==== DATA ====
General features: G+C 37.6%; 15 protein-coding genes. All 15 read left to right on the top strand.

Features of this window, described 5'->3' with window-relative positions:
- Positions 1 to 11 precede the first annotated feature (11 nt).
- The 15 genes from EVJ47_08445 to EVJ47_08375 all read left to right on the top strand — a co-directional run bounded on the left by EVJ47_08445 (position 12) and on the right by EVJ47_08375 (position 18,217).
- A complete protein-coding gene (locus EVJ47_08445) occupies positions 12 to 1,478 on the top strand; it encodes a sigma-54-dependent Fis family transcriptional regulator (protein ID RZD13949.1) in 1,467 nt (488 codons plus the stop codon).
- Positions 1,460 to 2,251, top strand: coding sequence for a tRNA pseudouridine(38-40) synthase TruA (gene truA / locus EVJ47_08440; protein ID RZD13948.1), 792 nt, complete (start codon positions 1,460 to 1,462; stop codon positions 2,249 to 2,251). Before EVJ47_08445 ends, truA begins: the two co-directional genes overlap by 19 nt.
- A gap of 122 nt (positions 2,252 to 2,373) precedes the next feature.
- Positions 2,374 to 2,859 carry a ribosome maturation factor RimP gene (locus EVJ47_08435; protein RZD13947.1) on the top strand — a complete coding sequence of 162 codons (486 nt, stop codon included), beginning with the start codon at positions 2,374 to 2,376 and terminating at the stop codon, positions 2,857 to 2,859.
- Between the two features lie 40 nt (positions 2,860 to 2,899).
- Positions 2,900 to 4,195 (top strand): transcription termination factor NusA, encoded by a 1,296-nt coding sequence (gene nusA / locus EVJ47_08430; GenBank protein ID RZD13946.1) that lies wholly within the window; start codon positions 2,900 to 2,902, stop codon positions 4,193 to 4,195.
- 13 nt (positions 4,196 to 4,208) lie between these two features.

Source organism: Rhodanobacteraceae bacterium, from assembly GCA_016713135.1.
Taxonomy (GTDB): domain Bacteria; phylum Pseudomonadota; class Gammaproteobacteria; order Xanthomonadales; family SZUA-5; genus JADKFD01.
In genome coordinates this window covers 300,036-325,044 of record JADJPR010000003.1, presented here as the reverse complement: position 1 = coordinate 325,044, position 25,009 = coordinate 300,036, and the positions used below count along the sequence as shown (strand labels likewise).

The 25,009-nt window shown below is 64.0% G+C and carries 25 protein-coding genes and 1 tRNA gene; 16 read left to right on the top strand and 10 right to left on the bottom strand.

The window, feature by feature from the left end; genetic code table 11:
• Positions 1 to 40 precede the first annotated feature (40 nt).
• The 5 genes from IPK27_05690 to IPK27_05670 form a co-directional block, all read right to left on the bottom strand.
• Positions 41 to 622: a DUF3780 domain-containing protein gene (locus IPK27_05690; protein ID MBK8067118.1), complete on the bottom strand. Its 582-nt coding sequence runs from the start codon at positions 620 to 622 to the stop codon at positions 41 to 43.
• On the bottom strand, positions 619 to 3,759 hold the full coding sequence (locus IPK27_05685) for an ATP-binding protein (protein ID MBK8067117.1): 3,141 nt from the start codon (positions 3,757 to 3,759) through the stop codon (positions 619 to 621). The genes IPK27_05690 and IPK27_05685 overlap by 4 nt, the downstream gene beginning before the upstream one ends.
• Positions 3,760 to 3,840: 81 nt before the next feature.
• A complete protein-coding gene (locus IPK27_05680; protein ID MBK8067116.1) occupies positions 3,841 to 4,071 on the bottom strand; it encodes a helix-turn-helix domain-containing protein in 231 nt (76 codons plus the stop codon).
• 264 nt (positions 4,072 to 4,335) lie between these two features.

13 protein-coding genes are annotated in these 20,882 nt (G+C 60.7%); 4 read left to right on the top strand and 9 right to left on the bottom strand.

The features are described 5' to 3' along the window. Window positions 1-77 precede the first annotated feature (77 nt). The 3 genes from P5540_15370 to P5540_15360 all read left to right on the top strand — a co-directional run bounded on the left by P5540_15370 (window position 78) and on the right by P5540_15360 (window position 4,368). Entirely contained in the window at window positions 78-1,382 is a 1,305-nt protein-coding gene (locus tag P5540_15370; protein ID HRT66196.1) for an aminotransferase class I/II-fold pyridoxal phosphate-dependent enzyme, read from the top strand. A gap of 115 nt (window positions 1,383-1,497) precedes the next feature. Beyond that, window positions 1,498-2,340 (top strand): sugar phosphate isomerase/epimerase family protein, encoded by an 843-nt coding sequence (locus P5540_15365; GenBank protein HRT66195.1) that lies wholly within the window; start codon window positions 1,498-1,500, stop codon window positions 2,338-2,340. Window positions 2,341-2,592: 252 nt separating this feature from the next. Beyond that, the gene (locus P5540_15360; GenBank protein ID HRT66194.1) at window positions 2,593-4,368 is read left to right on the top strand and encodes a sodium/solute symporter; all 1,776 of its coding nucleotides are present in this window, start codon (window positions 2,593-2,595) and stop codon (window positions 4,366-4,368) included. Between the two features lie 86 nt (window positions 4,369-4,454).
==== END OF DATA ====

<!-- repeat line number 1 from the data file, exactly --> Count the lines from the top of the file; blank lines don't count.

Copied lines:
General features: G+C 37.6%; 15 protein-coding genes. All 15 read left to right on the top strand.